11 New Books To Add To Your Reading List
11 New Books To Add To Your Reading List

11 New Books To Add To Your Reading List

If you’re after a new book, we’ve rounded up the best of the recent releases – from highly anticipated debuts to beach reads from some of our favourite authors…
By Heather Steele

All products on this page have been selected by our editorial team, however we may make commission on some products.

Love Letters To A Serial Killer By Tasha Coryell

In this dark and compelling debut thriller, an aimless young woman starts writing to an accused serial killer while he awaits trial. Recently ghosted and sick of watching her friends fade into the suburbs, 30-something Hannah finds community in a true-crime forum that’s on a mission to solve the murders of four women in Atlanta. After William, a handsome lawyer, is arrested for the killings, Hannah begins writing him letters. The exercise empowers her and even feels healthy – until William writes back. Hannah’s interest in the case goes from curiosity to obsession, leaving space for nothing else as her life implodes around her. When a fifth woman is discovered murdered, the jury has no choice but to find William not guilty, and Hannah is the first person he calls upon his release. The two of them quickly fall into a routine of domestic bliss. Well, as blissful as a routine can feel when one partner is secretly investigating the other for serial murder…

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Gold Rush By Olivia Petter

Podcast host and Forbes 30 Under 30 journalist Olivia Petter has written her first novel. Imagine you’ve just spent the night with the most famous man on the planet. Except you don’t quite remember it. That is what happens to Rose, a 20-something woman who seemingly has everything going for her. Working for one of the most powerful news outlets in the country, Rose spends her days doing PR for glossy magazines. There are tedious spreadsheets, fashion divas and many A-list parties. It’s at one of those parties that she meets Milo Jax, the world-famous, globally adored, British pop sensation. An unlikely flirtation turns into an even more unlikely evening and then Rose wakes up, unable to piece it all together. What happens next changes everything.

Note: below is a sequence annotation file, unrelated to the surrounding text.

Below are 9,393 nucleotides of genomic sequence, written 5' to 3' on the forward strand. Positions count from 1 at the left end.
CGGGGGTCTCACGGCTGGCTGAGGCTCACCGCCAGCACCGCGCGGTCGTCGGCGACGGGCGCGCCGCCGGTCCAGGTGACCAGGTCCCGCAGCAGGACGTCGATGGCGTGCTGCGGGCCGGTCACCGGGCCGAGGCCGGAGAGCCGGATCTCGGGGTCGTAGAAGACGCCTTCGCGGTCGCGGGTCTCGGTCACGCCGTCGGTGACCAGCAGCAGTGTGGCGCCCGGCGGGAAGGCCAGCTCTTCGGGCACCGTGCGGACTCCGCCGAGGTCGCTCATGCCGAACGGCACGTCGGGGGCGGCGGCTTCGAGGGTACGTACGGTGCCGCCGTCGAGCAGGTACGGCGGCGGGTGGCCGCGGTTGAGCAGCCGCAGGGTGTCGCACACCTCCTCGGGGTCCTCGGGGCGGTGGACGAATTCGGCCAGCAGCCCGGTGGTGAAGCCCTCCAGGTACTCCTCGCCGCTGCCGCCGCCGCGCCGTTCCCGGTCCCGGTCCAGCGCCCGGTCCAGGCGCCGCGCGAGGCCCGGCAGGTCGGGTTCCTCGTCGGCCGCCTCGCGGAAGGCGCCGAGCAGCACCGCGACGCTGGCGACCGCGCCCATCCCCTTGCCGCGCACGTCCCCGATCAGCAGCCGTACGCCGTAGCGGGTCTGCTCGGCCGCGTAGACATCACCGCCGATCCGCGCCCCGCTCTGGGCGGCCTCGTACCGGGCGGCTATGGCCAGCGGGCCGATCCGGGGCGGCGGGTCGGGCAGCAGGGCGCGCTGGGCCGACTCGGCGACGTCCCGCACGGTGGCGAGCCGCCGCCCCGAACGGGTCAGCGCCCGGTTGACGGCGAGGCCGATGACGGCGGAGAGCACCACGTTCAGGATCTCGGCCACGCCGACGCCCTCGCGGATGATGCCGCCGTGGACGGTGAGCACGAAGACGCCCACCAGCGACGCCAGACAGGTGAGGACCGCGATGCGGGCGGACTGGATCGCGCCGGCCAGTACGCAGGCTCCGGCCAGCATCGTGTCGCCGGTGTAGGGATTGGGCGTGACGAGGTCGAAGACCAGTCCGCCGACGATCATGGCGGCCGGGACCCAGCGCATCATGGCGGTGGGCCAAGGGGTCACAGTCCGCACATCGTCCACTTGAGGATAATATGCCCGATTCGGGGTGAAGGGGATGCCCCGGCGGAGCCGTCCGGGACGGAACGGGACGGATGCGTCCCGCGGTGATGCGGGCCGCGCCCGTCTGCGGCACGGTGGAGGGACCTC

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Long Island Compromise By Taffy Brodesser-Akner

We loved Fleishman Is in Trouble, so we’ve been waiting patiently for Taffy Brodesser-Akner’s second novel. Long Island Compromise is a darkly exhilarating tale of an American family and its inheritance. In 1980, a wealthy businessman named Carl Fletcher is kidnapped from his driveway in the nicest part of the nicest part of Long Island. He is brutalised, held for ransom and then returned to his family. Miraculously, Carl, his wife and his three kids are left to move on with their lives. But nearly 40 years later, when Carl’s mother dies, the trauma that has been bubbling beneath the Fletchers’ lives all this time surfaces at last. It becomes apparent that Carl has been quietly pursuing closure to the kidnapping for all these years, and his wife and children must accept that the money they believed had bought them safety was never actually capable of doing any such thing.

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Little Rot By Akwaeke Emezi

Akwaeke Emezi’s pacy new novel follows five people over the course of a weekend that brutally upends all their lives. When Kalu drops Aima at the airport, it marks the end of their four-year relationship. Shattered and broken open, he thinks that’s the last he will see of his girlfriend. But Aima is drawn back into Lagos, and to the scandalous, decadent nightlife of her best friend. Meanwhile, reeling from the breakup, Kalu accepts an exclusive invitation to one of his best friend’s sordid, global parties – a way to escape, if only for a night. Just as two Nigerian sex workers visiting from Kuala Lumpur collide into the scene, everything goes to hell when Kalu’s actions plunge them all into a whirling descent through the corrupt and glittering underbelly of the city.

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The Eyes Are The Best Part By Monika Kim

Ji-won's life is in disarray. Her father's affair has ripped her family to shreds, leaving her to piece their lives back together. So, when her mother's obnoxious new white boyfriend enters the scene, bragging about his flawed knowledge of Korean culture and ogling Asian waitresses in restaurants, Ji-won's hold over her emotion starts to strain. As he gawks at her and her sister around their claustrophobic apartment, Ji-won becomes more and more obsessed with his brilliant blue eyeballs. And as her fixation and rage grow, Ji-won decides that she must do the one thing that will save her family... and also curb her cravings.

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I Will Crash By Rebecca Watson